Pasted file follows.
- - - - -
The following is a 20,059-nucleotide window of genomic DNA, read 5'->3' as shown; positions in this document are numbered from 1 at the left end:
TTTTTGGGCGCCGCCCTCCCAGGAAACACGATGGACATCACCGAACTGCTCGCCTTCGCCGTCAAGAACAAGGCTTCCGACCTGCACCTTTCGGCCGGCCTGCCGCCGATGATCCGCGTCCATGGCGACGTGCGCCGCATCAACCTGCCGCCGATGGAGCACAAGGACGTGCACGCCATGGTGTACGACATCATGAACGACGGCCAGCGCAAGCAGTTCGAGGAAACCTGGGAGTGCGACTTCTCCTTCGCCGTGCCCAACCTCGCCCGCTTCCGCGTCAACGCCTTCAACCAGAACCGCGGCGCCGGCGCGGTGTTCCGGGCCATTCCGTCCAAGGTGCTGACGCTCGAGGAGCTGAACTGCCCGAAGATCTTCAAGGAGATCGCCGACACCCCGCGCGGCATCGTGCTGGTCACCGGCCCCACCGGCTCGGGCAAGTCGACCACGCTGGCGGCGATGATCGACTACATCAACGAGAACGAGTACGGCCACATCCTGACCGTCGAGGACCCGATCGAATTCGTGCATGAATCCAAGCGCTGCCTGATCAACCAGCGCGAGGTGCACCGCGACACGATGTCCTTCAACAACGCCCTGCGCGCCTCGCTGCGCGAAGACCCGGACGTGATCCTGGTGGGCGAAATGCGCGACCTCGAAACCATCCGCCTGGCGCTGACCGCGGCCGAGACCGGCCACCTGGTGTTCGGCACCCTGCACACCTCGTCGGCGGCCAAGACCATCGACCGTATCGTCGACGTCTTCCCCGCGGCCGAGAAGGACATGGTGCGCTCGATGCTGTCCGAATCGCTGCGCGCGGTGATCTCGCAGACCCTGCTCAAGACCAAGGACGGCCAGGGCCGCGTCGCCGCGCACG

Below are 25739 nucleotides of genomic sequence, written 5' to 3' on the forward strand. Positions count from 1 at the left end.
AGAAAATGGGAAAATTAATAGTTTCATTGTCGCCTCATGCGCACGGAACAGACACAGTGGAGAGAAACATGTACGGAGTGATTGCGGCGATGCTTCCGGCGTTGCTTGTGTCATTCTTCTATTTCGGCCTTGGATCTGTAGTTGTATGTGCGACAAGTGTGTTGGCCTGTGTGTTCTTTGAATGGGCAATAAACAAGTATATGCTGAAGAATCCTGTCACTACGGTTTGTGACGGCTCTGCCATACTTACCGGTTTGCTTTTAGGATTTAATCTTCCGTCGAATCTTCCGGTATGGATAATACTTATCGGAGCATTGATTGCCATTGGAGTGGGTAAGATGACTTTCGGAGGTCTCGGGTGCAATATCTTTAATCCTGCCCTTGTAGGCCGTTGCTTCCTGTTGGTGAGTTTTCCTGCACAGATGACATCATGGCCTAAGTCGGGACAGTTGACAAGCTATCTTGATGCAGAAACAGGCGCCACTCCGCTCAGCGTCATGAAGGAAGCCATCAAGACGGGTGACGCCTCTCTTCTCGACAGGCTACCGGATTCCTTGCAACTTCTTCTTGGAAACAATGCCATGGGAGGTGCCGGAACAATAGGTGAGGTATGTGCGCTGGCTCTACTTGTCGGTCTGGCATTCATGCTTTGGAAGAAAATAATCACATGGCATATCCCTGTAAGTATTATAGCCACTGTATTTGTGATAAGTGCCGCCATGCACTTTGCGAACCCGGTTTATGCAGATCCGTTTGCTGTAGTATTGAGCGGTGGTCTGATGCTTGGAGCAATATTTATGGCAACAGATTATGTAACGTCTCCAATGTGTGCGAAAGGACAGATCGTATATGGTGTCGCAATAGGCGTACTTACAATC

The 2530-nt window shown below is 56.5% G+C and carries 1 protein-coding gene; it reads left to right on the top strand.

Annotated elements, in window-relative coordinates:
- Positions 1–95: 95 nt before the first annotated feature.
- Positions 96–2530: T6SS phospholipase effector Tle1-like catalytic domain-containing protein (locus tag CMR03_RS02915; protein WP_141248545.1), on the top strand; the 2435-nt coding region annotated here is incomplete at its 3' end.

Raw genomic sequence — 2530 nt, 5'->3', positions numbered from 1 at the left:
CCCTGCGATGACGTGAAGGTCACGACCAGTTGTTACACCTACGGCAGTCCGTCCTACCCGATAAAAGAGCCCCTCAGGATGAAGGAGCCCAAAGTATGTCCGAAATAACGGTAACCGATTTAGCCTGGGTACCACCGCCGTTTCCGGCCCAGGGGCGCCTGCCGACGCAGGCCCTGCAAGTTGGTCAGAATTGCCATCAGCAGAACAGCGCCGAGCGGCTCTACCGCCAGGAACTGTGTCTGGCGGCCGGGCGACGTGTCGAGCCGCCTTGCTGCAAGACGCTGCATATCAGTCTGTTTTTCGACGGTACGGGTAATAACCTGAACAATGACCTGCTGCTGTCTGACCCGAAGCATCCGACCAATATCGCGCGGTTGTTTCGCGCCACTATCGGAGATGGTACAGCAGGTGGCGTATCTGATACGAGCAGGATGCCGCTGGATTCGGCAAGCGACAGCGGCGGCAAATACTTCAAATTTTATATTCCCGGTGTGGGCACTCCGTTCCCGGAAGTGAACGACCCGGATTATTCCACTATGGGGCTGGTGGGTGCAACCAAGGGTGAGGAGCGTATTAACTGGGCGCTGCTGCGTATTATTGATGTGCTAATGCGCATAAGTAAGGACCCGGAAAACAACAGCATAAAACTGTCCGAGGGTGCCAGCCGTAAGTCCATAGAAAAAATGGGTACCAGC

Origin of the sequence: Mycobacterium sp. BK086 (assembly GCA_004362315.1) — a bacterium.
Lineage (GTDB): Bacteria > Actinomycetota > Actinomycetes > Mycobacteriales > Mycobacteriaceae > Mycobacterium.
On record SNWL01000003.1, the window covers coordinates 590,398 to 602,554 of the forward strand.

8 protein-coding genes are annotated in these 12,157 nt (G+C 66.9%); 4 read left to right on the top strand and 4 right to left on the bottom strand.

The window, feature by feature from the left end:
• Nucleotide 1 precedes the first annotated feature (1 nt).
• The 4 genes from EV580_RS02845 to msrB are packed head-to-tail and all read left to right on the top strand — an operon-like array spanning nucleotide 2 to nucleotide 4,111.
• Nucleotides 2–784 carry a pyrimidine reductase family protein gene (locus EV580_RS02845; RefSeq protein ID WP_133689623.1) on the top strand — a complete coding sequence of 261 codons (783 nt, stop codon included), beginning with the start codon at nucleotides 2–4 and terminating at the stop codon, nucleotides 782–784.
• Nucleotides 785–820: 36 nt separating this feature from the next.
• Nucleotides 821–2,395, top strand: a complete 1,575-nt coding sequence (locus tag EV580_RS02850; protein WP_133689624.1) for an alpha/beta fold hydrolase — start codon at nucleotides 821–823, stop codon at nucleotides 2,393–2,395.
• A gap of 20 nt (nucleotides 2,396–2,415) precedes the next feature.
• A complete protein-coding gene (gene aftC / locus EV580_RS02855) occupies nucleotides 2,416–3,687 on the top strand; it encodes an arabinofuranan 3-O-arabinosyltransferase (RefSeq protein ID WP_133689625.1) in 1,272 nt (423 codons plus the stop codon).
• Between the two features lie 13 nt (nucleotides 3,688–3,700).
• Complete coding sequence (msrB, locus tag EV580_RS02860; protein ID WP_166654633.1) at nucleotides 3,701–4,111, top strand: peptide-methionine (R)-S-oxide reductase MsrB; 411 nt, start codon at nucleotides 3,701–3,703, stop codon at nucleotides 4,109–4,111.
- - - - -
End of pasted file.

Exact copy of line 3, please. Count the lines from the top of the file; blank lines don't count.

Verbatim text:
Below are 25739 nucleotides of genomic sequence, written 5' to 3' on the forward strand. Positions count from 1 at the left end.